Three weeks ago Time magazine profiled the region and suggested what was once a localis independence struggle has become part of the international jihad as young Islamic teachers, trained in Pakistan and Afghanistan, have returned home fired by the radical ideas of Islamists.
We’ve heard this one before from Indonesia and the drive for autonomy in these Thai regions now appears to have links with Jeemaah Islamiah.
There have been hints that the nature of the struggle was changing. In January Islamic militants attacked an army camp and seized more than 400 weapons, many of them M-16 rifles. Then in April there were a series of attacks on security posts conducted by young men in what seemed to be suicide attacks. Many were carrying a booklet about the virtues of martrydom and a jihad.
The Thai government’s response was typically ruthless and ended in the massacre of more than 100 of the poorly armed militants.
But events of three weeks ago have a more ominous overtone. The violence, a “massacre” according to many Muslim spokesmen, began when some 1500 demonstrators gathered at a district police station in Narathiwat. They were protesting the detention of six men accused of providing weapons to militants. Police used water cannons and tear gas, shots were fired (some reports say some demonstrators were armed) and at least six demonstrators were killed.
Then the protesters were tied up, forced into the trucks and piled on top of each other. More than 80 died while being ferried in army trucks to the town of Pattani five hours away. They suffocated on the journey.
This has, understandably, added fuel to the anger of local Muslims and now attacks on police have increased, as have the reprisals. Some Buddhist schools in the area have closed.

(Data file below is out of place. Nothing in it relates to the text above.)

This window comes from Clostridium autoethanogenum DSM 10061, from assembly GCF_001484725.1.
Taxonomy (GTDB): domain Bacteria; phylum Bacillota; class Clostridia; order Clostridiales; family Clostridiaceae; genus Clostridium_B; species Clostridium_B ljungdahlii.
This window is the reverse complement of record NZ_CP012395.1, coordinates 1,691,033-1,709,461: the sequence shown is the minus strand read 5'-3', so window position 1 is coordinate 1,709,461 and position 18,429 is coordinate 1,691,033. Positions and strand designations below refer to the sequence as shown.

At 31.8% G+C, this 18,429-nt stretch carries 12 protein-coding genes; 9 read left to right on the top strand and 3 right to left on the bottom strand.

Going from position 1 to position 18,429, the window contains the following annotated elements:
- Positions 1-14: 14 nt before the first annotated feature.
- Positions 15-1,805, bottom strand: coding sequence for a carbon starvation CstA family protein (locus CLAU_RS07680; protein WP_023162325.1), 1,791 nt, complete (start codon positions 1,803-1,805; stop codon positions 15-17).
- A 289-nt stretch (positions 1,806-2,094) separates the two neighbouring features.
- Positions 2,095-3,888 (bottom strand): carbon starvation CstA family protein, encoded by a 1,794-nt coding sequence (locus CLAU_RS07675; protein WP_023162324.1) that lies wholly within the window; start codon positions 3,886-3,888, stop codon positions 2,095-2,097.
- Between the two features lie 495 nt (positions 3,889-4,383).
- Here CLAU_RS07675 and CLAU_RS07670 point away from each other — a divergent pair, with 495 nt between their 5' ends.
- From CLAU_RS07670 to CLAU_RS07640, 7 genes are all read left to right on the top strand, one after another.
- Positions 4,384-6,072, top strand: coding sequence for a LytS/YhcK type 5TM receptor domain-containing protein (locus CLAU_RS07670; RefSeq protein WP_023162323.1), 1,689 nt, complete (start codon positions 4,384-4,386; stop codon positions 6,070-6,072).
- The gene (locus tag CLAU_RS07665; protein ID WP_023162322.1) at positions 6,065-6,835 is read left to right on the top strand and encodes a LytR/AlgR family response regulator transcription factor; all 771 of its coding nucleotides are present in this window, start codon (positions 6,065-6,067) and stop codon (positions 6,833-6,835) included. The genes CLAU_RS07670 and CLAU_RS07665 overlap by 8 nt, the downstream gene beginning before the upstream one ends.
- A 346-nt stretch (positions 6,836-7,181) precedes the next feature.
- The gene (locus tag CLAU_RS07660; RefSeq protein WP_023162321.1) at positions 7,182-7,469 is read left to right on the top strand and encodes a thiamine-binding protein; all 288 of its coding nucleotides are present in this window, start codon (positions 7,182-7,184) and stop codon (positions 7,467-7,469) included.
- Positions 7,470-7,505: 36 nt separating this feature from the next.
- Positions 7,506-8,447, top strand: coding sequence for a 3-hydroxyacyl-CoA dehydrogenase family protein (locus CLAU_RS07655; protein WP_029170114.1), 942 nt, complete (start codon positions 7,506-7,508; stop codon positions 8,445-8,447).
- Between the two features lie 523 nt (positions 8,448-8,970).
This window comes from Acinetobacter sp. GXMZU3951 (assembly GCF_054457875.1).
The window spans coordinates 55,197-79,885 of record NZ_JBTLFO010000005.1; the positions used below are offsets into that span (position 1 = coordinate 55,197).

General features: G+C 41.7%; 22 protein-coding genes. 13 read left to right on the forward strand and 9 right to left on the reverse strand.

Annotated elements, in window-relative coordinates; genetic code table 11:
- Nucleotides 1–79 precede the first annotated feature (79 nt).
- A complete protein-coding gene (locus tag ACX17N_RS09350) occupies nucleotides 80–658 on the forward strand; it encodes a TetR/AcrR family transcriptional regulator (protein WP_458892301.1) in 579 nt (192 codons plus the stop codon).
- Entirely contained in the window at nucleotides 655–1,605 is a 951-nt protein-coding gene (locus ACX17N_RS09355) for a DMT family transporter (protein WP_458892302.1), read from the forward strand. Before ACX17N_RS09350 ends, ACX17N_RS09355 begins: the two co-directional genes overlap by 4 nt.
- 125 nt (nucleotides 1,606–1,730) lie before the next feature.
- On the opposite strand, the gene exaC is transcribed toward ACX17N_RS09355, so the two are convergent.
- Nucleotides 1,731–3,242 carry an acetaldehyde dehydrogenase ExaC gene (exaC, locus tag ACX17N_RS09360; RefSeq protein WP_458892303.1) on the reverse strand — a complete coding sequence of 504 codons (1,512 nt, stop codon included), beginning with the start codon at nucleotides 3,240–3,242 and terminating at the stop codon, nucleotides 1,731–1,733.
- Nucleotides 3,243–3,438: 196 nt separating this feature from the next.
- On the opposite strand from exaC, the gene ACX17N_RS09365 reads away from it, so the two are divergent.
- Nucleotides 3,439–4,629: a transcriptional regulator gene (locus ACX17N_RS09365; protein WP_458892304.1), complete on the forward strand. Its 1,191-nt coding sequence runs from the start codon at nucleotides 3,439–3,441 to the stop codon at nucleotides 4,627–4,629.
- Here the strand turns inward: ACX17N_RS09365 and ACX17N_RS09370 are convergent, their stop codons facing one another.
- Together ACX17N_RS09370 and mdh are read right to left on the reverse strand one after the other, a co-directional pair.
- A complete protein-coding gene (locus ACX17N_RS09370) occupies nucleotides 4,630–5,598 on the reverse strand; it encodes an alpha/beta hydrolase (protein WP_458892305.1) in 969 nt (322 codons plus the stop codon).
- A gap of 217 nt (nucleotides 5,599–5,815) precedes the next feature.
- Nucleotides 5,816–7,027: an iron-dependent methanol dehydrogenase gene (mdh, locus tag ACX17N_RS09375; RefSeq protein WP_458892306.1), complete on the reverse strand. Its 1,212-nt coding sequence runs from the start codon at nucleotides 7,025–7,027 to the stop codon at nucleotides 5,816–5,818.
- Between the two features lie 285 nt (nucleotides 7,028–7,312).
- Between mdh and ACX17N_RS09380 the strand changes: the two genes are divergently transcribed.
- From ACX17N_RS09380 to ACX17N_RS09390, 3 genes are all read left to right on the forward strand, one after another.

Thai Prime Minister Thaksin Shinawatra -- facing an election -- has a problem on his hands. But he won’t countenance any moves towards autonomy and has even been dismissive of the tragedy.
It doesn’t bode well.
That the mentality of a jihad may have infiltrated the region and hijacked the former secessionist struggle is a worry, and if it takes on the character of an Islamist struggle then you don’t need to be too smart to figure out what regions, a few kilometres drive away, could be hit if the extremists want to cripple Thailand’s economy and drive out tourist dollars.
The word “Bali” comes all too quickly to mind.
At this point however no one is saying foreigners will be targeted, but if you want to see how terrorism morphs into being from local disaffections this might be an object lesson. Just don’t expect to see it on the television news.
And finally apropos of nothing and to end on a more cheerful note, I currently have the album Soft Commands by Ken Stringfellow on repeat-play. A former member of the 90s power pop band the Posies, some will remember him for a brilliant vodka-fuelled night at the Kings Arms a few years back when he and fellow-Posie Jon Auer turned up, played up and got liquored up to everyone’s delight.
They were smart songwriters and intelligent guys -- and further evidence is on Soft Commands. Musically it is glistening pop of the McCartney/Brian Wilson kind but his lyrics take weird and deep twists. My favourite is When U Find Someone which sounds like it could have come from the Beach Boys’ Pet Sounds. But here’s a sampling of the lyrics: “On this side a man, his hand on the free world, an army at his command …”
And, “Sharing a dream as a prisoner screams, hands on the switch as we throw it together.”
It’s a politically-charged love song with the chorus, “When you find someone who loves you like that, you want them back in your life.“
As an assessment of infatuation with the powerful it’s very astute. And, as we now know, prescient.
Maybe we could give Ken the job Jane Young has?